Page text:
Survey of Student Attitudes towards General Science and Geology
From the Geology Department, Dickinson College
The Dickinson Geology Department, like many geoscience departments, would like to increase the number of majors in our department. The goal of the survey was to assess what it is that keeps students away. We were seeking information about students' perceptions of science prior to entering college and after they had taken an introductory course in Geology. We were also interested to know whether students lacked interest in all sciences or specifically geology. Lastly, we sought to determine what deterred students from geology and what could be done to make introductory courses more appealing.
This survey was given to our introductory classes towards the end of the semester, on the same day they filled out the course evaluation. It was given to them as a pencil and paper instrument and since it was evaluation day there was a proctor in the room that was not the professor for the class.
Use of the Data
We are conducting a week-long summer study in July of 2009 to discuss the state of the department, the issues we are facing, and how the department could be improved. Having the perspective of introductory students, who are the greatest population that we teach, will be an asset to our discussion. In the future, this survey can continue to be used to find out about student perceptions and how we can go about improving their perceptions of geology.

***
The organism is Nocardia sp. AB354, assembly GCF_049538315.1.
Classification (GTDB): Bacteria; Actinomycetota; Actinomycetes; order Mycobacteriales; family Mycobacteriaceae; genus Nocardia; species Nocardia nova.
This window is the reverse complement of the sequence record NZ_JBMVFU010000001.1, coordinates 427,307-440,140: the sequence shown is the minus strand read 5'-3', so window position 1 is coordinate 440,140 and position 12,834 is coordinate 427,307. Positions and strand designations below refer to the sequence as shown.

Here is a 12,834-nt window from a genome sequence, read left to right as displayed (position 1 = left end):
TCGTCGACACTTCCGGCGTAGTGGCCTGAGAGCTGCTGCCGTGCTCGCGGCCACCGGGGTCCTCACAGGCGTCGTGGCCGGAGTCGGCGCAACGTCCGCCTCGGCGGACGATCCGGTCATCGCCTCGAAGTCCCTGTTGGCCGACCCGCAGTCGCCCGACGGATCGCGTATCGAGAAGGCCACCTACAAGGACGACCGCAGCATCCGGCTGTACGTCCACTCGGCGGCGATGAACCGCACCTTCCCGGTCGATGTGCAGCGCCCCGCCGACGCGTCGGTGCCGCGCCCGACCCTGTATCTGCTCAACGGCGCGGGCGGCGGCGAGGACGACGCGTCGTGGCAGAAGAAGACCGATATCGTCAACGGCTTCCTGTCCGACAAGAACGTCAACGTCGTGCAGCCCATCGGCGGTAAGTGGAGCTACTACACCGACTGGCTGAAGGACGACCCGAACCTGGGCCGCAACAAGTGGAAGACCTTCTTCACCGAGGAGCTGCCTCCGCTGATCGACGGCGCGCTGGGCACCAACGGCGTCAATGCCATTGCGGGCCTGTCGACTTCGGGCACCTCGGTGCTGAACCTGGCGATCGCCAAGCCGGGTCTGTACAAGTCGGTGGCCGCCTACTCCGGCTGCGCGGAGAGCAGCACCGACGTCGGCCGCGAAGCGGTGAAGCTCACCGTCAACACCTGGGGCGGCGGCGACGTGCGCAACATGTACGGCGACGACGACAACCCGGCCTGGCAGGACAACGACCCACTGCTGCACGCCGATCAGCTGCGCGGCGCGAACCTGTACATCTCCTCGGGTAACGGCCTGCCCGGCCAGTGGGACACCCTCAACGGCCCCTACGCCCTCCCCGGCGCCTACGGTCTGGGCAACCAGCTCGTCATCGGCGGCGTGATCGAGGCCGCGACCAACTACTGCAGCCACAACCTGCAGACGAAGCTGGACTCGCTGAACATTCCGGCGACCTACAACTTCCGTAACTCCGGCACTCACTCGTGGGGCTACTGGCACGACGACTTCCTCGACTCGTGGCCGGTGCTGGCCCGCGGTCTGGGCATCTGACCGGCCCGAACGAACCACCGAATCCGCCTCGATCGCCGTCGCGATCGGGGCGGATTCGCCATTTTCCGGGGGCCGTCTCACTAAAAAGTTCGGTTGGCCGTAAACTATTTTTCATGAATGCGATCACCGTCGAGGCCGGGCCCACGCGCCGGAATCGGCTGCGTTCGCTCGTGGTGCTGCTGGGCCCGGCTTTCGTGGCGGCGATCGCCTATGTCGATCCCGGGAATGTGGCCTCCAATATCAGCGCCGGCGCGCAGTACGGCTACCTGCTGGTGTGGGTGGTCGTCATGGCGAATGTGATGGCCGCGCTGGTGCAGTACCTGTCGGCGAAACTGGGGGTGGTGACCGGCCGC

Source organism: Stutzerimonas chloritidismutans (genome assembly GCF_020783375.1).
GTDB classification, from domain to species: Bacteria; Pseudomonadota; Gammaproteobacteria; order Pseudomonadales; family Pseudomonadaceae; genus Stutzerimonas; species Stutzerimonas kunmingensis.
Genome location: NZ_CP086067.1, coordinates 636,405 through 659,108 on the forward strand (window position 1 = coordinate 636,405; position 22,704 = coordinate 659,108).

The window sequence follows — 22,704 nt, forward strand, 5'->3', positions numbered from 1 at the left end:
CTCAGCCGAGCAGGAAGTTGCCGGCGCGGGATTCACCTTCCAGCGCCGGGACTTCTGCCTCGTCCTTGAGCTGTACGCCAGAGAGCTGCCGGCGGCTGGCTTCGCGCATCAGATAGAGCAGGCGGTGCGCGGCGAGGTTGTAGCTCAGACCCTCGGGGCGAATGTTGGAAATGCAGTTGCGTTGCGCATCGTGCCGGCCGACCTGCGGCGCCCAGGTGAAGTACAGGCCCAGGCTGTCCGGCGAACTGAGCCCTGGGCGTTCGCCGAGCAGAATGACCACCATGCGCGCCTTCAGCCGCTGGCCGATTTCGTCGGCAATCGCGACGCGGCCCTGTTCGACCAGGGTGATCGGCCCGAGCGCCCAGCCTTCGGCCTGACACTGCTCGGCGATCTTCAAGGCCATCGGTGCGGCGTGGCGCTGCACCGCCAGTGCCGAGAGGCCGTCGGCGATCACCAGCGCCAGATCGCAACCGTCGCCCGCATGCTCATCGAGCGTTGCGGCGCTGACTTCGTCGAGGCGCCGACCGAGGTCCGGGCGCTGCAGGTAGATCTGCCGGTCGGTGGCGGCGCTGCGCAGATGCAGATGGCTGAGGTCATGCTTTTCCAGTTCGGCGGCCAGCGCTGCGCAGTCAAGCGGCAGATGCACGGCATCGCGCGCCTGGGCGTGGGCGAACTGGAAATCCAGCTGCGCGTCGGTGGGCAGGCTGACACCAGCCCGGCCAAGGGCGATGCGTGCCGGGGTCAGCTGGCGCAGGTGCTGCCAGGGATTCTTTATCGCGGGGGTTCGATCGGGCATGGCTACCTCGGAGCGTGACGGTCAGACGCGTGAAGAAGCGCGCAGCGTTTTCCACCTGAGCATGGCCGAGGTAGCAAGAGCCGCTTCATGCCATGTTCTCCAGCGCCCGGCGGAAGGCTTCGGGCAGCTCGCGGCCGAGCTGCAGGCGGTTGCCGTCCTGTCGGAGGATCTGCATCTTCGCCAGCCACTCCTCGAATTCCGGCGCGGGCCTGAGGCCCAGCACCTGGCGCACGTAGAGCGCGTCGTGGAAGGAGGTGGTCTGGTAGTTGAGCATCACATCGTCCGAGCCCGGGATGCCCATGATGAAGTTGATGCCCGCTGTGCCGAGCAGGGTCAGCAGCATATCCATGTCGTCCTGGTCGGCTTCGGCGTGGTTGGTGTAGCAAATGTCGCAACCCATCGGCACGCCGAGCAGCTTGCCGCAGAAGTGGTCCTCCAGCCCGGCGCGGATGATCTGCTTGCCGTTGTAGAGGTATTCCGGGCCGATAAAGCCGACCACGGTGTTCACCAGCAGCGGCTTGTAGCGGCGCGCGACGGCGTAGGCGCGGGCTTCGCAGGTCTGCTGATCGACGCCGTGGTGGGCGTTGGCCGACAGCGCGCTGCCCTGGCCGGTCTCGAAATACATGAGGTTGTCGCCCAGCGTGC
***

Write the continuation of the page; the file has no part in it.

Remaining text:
Considering it has only been implemented once to date, I think it has been very successful. Students responded openly, particularly to the question that required short response answers. Question 5 was the only question that caused some confusion, but I think that rewording the question would solve this issue. The goal of question 5 was to determine whether students lacked interest in all sciences (biology, chemistry, physics, geology, etc.) or only geology. We were still able to use responses from question 5 since students had to write an explanation for their response to question 5.
The rest of the questions provided great feedback. For example, we determined that while only 10% of the students in our introductory classes were planning to major in science when they arrived at college, 23% of students had considered continuing in geology while taking an introductory course. This was a noteworthy discrepancy, and demonstrates that student interest in science increases as a result of an introductorygeologycourse. These types of numbers are exactly what we were looking for and will help us to make decisions about the future of the department.
Download the Survey on Geology and General Science Interest (Microsoft Word 21kB Jun22 09)